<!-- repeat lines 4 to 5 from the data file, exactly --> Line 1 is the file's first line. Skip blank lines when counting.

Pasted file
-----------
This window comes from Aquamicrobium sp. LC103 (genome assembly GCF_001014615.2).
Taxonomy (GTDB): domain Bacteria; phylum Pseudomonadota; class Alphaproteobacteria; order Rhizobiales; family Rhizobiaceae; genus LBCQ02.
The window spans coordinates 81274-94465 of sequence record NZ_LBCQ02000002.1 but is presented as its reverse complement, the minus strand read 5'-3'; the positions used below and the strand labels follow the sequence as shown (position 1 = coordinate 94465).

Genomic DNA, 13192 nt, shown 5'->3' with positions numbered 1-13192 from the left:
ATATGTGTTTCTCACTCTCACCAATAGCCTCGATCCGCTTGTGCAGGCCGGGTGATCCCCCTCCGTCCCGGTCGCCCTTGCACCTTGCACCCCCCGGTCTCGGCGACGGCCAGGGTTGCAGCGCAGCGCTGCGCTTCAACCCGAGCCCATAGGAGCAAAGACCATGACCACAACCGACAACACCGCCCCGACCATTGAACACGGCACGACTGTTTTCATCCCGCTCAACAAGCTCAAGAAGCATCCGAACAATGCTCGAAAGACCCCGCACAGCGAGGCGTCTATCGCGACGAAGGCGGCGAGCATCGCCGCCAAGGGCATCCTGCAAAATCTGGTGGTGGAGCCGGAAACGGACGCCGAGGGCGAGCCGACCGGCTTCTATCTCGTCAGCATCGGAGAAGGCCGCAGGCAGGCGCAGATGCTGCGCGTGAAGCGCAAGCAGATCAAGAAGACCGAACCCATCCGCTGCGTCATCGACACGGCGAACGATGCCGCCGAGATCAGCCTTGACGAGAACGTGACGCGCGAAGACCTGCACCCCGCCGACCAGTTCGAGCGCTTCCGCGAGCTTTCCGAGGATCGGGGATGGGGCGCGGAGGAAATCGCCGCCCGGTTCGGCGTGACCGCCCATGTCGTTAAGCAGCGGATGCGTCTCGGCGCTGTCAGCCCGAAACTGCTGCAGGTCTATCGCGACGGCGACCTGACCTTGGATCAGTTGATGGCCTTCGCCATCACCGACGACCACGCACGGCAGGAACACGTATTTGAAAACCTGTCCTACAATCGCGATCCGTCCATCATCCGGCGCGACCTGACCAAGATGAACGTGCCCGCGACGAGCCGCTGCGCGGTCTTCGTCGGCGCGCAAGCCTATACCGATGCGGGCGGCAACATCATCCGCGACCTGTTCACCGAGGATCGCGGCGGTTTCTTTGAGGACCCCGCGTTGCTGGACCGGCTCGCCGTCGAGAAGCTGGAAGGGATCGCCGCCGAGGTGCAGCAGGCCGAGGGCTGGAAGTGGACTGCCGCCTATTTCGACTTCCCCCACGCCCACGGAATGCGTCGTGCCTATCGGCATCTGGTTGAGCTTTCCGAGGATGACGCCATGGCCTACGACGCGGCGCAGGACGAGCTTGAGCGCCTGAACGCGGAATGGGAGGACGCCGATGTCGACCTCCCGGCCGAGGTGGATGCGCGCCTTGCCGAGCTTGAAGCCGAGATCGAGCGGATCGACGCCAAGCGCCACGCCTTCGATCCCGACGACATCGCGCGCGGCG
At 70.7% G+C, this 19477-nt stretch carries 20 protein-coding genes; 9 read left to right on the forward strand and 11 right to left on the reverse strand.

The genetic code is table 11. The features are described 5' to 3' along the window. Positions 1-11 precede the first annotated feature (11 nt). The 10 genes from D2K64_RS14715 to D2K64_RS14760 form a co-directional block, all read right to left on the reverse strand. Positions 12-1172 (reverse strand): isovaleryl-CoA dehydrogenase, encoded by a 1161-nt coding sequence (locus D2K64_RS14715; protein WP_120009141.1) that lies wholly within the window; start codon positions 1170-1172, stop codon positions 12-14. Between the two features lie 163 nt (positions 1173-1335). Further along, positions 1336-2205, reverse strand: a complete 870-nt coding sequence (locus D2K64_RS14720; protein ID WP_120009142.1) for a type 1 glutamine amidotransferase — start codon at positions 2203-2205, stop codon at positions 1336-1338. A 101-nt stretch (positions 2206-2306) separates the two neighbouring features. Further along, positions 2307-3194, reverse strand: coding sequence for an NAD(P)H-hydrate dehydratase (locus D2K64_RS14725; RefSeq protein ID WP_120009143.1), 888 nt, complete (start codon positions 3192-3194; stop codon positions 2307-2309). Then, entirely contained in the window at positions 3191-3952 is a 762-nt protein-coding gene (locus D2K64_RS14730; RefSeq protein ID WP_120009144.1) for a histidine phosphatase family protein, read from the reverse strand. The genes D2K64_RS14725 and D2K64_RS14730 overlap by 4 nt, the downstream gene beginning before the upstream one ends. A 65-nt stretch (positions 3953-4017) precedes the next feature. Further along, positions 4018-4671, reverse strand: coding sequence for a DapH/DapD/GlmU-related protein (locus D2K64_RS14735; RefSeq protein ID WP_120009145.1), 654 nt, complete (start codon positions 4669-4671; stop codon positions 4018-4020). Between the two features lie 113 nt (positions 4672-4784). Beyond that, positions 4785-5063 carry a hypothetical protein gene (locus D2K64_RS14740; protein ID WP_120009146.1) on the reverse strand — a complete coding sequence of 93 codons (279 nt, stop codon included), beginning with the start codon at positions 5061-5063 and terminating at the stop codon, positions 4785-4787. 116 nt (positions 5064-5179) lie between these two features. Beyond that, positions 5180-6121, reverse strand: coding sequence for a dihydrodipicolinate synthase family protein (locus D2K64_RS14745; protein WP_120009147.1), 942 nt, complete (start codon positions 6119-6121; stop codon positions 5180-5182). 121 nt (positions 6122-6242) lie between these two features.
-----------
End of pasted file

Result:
Genomic DNA, 13192 nt, shown 5'->3' with positions numbered 1-13192 from the left:
ATATGTGTTTCTCACTCTCACCAATAGCCTCGATCCGCTTGTGCAGGCCGGGTGATCCCCCTCCGTCCCGGTCGCCCTTGCACCTTGCACCCCCCGGTCTCGGCGACGGCCAGGGTTGCAGCGCAGCGCTGCGCTTCAACCCGAGCCCATAGGAGCAAAGACCATGACCACAACCGACAACACCGCCCCGACCATTGAACACGGCACGACTGTTTTCATCCCGCTCAACAAGCTCAAGAAGCATCCGAACAATGCTCGAAAGACCCCGCACAGCGAGGCGTCTATCGCGACGAAGGCGGCGAGCATCGCCGCCAAGGGCATCCTGCAAAATCTGGTGGTGGAGCCGGAAACGGACGCCGAGGGCGAGCCGACCGGCTTCTATCTCGTCAGCATCGGAGAAGGCCGCAGGCAGGCGCAGATGCTGCGCGTGAAGCGCAAGCAGATCAAGAAGACCGAACCCATCCGCTGCGTCATCGACACGGCGAACGATGCCGCCGAGATCAGCCTTGACGAGAACGTGACGCGCGAAGACCTGCACCCCGCCGACCAGTTCGAGCGCTTCCGCGAGCTTTCCGAGGATCGGGGATGGGGCGCGGAGGAAATCGCCGCCCGGTTCGGCGTGACCGCCCATGTCGTTAAGCAGCGGATGCGTCTCGGCGCTGTCAGCCCGAAACTGCTGCAGGTCTATCGCGACGGCGACCTGACCTTGGATCAGTTGATGGCCTTCGCCATCACCGACGACCACGCACGGCAGGAACACGTATTTGAAAACCTGTCCTACAATCGCGATCCGTCCATCATCCGGCGCGACCTGACCAAGATGAACGTGCCCGCGACGAGCCGCTGCGCGGTCTTCGTCGGCGCGCAAGCCTATACCGATGCGGGCGGCAACATCATCCGCGACCTGTTCACCGAGGATCGCGGCGGTTTCTTTGAGGACCCCGCGTTGCTGGACCGGCTCGCCGTCGAGAAGCTGGAAGGGATCGCCGCCGAGGTGCAGCAGGCCGAGGGCTGGAAGTGGACTGCCGCCTATTTCGACTTCCCCCACGCCCACGGAATGCGTCGTGCCTATCGGCATCTGGTTGAGCTTTCCGAGGATGACGCCATGGCCTACGACGCGGCGCAGGACGAGCTTGAGCGCCTGAACGCGGAATGGGAGGACGCCGATGTCGACCTCCCGGCCGAGGTGGATGCGCGCCTTGCCGAGCTTGAAGCCGAGATCGAGCGGATCGACGCCAAGCGCCACGCCTTCGATCCCGACGACATCGCGCGCGGCG